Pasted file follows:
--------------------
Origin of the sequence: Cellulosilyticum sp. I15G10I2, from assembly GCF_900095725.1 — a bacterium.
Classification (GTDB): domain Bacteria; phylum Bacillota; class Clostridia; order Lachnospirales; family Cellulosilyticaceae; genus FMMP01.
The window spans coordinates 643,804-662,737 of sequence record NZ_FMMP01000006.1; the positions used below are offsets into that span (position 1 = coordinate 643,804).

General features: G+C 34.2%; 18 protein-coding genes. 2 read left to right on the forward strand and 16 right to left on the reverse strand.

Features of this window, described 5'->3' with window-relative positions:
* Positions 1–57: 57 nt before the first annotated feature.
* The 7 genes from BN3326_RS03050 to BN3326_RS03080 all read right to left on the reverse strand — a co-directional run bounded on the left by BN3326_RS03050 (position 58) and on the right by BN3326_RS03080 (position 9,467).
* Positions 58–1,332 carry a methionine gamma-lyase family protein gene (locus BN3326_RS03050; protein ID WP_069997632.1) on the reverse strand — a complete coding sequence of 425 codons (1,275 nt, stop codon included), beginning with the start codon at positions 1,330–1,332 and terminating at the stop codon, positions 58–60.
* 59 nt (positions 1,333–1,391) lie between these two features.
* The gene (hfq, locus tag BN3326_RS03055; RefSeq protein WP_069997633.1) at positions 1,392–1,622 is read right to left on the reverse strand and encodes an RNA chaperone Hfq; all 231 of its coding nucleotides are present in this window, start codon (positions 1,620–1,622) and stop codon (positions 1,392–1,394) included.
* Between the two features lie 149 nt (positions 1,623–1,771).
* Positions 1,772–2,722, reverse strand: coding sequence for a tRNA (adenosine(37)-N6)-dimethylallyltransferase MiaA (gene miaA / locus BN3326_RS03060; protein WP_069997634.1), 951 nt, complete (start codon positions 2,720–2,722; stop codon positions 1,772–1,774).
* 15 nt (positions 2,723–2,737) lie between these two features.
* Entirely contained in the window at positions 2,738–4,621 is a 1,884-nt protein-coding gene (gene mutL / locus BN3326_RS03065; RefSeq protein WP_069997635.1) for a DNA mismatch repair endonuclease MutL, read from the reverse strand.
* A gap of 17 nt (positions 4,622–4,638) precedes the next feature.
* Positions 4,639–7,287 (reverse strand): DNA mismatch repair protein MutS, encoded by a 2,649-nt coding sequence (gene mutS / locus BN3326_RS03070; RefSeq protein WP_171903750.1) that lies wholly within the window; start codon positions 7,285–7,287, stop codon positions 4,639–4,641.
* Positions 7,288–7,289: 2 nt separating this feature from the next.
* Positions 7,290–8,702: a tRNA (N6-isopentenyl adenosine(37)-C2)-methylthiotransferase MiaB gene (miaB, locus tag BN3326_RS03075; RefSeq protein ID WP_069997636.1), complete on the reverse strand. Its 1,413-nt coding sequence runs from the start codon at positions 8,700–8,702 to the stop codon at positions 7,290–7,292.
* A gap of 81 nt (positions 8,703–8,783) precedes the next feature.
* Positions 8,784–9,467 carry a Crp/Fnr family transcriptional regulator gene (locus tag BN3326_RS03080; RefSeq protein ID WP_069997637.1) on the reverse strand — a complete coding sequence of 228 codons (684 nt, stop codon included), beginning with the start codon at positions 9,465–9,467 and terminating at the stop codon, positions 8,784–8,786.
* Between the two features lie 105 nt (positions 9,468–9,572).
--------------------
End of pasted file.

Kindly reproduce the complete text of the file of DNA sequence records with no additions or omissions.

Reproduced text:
Origin of the sequence: Cellulosilyticum sp. I15G10I2, from assembly GCF_900095725.1 — a bacterium.
Classification (GTDB): domain Bacteria; phylum Bacillota; class Clostridia; order Lachnospirales; family Cellulosilyticaceae; genus FMMP01.
The window spans coordinates 643,804-662,737 of sequence record NZ_FMMP01000006.1; the positions used below are offsets into that span (position 1 = coordinate 643,804).

General features: G+C 34.2%; 18 protein-coding genes. 2 read left to right on the forward strand and 16 right to left on the reverse strand.

Features of this window, described 5'->3' with window-relative positions:
* Positions 1–57: 57 nt before the first annotated feature.
* The 7 genes from BN3326_RS03050 to BN3326_RS03080 all read right to left on the reverse strand — a co-directional run bounded on the left by BN3326_RS03050 (position 58) and on the right by BN3326_RS03080 (position 9,467).
* Positions 58–1,332 carry a methionine gamma-lyase family protein gene (locus BN3326_RS03050; protein ID WP_069997632.1) on the reverse strand — a complete coding sequence of 425 codons (1,275 nt, stop codon included), beginning with the start codon at positions 1,330–1,332 and terminating at the stop codon, positions 58–60.
* 59 nt (positions 1,333–1,391) lie between these two features.
* The gene (hfq, locus tag BN3326_RS03055; RefSeq protein WP_069997633.1) at positions 1,392–1,622 is read right to left on the reverse strand and encodes an RNA chaperone Hfq; all 231 of its coding nucleotides are present in this window, start codon (positions 1,620–1,622) and stop codon (positions 1,392–1,394) included.
* Between the two features lie 149 nt (positions 1,623–1,771).
* Positions 1,772–2,722, reverse strand: coding sequence for a tRNA (adenosine(37)-N6)-dimethylallyltransferase MiaA (gene miaA / locus BN3326_RS03060; protein WP_069997634.1), 951 nt, complete (start codon positions 2,720–2,722; stop codon positions 1,772–1,774).
* 15 nt (positions 2,723–2,737) lie between these two features.
* Entirely contained in the window at positions 2,738–4,621 is a 1,884-nt protein-coding gene (gene mutL / locus BN3326_RS03065; RefSeq protein WP_069997635.1) for a DNA mismatch repair endonuclease MutL, read from the reverse strand.
* A gap of 17 nt (positions 4,622–4,638) precedes the next feature.
* Positions 4,639–7,287 (reverse strand): DNA mismatch repair protein MutS, encoded by a 2,649-nt coding sequence (gene mutS / locus BN3326_RS03070; RefSeq protein WP_171903750.1) that lies wholly within the window; start codon positions 7,285–7,287, stop codon positions 4,639–4,641.
* Positions 7,288–7,289: 2 nt separating this feature from the next.
* Positions 7,290–8,702: a tRNA (N6-isopentenyl adenosine(37)-C2)-methylthiotransferase MiaB gene (miaB, locus tag BN3326_RS03075; RefSeq protein ID WP_069997636.1), complete on the reverse strand. Its 1,413-nt coding sequence runs from the start codon at positions 8,700–8,702 to the stop codon at positions 7,290–7,292.
* A gap of 81 nt (positions 8,703–8,783) precedes the next feature.
* Positions 8,784–9,467 carry a Crp/Fnr family transcriptional regulator gene (locus tag BN3326_RS03080; RefSeq protein ID WP_069997637.1) on the reverse strand — a complete coding sequence of 228 codons (684 nt, stop codon included), beginning with the start codon at positions 9,465–9,467 and terminating at the stop codon, positions 8,784–8,786.
* Between the two features lie 105 nt (positions 9,468–9,572).